This is another mid-week report on my progress rolling out the Karma Sense Eating Plan.
The Executive Summary Shtick
For those who wondered why someone as goofy as I am would start each post with an “Executive Summary”, keep in mind, that I spend a significant amount of my life working in a business environment in which “cutting to the chase” is of the utmost importance. The Executive Summary is a habit I’ve opted to keep that supports my successful navigation through the corporate jungle.
The Inclusiveness of the Karma Sense Eating Plan
I keep mentioning that the Karma Sense Eating Plan is inclusive. It caters to different tastes, values, and goals. You’ll note as I start rolling out the details of the 5 mantras, summarized here:
- Eat Slowly and Stop Before You’re Full
- Eat Protein in Every Meal
- Eat More Vegetables and Fruits
- Eat Whole Food Carbohydrates After Vigorous Exercise
- Eat Good Fats Daily and Get a Balance of the Different Types of Good Fats
that these are all about what to do to have a healthful and well-balanced diet. They’re not about taking away. The intent is to make sure you get the nutrition you need to thrive, physically, emotionally, and spiritually. This means that you can eat with Karma Sense while including whatever food type is currently labeled as the source of all evil.
However, this doesn’t mean that the plan encourages consumption of the bad Karma that the food industry inflicts upon us. I personally won’t touch anything that has partially hydrogenated anything with a 10-foot pole. I mean if you need to hydrogenate your stuff, finish the job! With the exception of beer and wine, which I can rationalize as being healthful in moderation, I won’t drink beverages that have calories or artificial sweeteners. I break out in hives when I order iced tea in the southeast U.S. and it comes sweetened (I’ll never learn.) And I avoid pork because it is so hard for me to find humanely raised versions. Pigs are probably the most intelligent animals we Americans consume. To me, eating a pig is like eating a dolphin (the mammal). I won’t do it.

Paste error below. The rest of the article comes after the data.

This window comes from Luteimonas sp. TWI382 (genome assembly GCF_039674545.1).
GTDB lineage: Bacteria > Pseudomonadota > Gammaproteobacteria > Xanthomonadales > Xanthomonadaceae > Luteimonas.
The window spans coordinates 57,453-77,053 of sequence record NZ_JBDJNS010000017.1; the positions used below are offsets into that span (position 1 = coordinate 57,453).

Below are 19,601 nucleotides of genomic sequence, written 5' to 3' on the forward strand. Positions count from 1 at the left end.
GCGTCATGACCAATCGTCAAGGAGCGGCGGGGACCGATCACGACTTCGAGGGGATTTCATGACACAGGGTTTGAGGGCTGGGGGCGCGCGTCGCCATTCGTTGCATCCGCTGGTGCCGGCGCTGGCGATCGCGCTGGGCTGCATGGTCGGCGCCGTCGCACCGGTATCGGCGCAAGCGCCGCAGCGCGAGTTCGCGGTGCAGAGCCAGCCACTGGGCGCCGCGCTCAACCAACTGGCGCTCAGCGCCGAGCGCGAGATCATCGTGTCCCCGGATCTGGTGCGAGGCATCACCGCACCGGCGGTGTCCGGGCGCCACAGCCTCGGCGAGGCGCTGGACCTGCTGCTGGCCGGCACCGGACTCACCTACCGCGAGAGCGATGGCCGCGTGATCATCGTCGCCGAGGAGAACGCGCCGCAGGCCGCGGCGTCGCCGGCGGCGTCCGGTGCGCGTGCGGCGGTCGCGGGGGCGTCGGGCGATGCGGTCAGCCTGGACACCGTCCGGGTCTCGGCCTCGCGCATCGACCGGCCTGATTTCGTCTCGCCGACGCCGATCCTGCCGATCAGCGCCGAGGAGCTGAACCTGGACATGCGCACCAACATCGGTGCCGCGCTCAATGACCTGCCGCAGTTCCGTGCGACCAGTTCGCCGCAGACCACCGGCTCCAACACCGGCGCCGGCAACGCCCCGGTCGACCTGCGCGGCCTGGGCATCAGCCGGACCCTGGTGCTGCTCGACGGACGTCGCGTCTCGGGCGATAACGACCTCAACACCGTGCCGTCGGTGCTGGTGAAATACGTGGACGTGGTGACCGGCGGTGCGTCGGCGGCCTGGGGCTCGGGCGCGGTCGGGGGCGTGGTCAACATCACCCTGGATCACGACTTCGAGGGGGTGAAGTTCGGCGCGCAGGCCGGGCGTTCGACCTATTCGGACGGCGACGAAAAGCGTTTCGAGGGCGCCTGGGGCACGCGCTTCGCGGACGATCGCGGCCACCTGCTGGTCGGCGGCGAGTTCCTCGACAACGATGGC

But that’s me. You have your own tastes and taboos. If you follow the guidance of the 5 mantras, you’ll maximize your nutrition goodness and still have some room to include your (no-reason-to-feel) guilty pleasures. The Karma Sense Eating Plan recognizes that even though certain foods do not necessarily improve your health profile, it doesn’t mean that the occasional transgression will kick off the end-of-days.
In a discussion with one of my Integrative Health Coach colleagues, she reminded me of something I had taken for granted and that the authoritarian nutrition dictatorship ignores. The human body is a healing machine. In its never-ending quest to achieve homeostasis it fights back any foreign invaders that attack it. Whether it’s pollution, bacteria, or ranch-flavored-chocolate-covered-cheese-puffs, the body will prevail as long as we manage and moderate the intake.
And it is with this in mind that the Karma Sense Eating plan supports cravings. Even in more “managed” versions where you’re working with a coach to meet specific goals and timelines, your tastes must be respected.
If you are looking for a more spiritual discussion on health and wellness than the über-wonky stuff I post, visit my colleague Jacqueline Messick’s site here. She is the one who reminded me of this cool insight.
The KSEP Mantras and Losing Weight